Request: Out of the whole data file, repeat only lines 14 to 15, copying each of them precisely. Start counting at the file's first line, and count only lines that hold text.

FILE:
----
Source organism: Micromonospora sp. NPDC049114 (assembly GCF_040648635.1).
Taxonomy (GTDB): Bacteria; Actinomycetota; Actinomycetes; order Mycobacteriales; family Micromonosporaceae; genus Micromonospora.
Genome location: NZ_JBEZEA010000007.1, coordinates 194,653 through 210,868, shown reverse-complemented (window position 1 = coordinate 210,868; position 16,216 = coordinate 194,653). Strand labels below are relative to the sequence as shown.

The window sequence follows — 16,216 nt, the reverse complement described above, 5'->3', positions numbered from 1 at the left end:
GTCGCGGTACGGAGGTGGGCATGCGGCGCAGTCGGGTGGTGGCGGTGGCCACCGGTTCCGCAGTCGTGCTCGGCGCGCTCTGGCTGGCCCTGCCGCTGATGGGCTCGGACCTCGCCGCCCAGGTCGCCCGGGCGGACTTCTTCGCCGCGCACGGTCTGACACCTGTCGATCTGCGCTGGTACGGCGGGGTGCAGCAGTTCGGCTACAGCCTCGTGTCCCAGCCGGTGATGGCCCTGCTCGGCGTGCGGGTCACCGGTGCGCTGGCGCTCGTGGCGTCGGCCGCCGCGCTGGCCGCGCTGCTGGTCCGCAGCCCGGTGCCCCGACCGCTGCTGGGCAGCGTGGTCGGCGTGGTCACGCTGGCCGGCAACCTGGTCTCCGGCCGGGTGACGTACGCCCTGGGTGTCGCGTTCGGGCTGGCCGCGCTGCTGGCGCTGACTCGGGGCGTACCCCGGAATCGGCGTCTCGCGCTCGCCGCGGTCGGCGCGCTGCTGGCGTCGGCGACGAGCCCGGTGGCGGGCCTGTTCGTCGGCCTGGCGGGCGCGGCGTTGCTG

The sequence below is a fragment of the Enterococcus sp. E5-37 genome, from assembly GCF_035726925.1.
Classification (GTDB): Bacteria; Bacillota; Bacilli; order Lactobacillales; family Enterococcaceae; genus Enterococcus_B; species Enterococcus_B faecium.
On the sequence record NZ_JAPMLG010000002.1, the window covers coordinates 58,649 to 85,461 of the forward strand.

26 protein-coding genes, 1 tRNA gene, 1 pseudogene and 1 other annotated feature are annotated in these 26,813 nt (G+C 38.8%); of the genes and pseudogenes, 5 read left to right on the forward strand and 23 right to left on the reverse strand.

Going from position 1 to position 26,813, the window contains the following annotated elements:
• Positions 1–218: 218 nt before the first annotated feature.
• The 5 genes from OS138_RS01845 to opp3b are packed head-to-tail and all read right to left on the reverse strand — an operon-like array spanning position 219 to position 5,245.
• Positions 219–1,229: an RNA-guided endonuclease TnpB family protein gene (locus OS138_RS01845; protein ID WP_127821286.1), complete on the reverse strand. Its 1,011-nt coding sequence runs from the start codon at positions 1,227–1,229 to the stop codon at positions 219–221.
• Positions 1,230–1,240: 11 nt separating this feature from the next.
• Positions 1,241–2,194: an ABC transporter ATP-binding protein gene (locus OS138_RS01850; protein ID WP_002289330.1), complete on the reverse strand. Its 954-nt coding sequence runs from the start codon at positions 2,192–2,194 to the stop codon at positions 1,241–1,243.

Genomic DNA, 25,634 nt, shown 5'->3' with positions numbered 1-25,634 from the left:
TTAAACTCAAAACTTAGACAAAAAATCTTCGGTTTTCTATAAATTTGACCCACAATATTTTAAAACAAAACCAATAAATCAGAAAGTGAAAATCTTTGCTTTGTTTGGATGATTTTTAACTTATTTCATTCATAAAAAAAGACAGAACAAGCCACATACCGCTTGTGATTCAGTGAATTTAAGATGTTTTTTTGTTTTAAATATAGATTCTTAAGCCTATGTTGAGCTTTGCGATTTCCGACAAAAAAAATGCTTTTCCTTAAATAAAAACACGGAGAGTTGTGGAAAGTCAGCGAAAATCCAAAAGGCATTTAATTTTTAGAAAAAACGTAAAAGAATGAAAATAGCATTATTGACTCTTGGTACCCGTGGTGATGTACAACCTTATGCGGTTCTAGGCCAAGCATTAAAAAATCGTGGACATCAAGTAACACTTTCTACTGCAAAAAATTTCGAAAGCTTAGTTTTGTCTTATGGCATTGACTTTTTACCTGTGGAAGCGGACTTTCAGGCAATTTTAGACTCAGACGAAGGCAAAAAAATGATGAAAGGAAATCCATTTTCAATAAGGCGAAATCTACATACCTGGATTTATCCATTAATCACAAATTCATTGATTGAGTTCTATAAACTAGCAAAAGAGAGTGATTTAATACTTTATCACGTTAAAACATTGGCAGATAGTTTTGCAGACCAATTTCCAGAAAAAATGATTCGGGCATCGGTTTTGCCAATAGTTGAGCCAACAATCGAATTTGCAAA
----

• Positions 1,230–1,240: 11 nt separating this feature from the next.
• Positions 1,241–2,194: an ABC transporter ATP-binding protein gene (locus OS138_RS01850; protein ID WP_002289330.1), complete on the reverse strand. Its 954-nt coding sequence runs from the start codon at positions 2,192–2,194 to the stop codon at positions 1,241–1,243.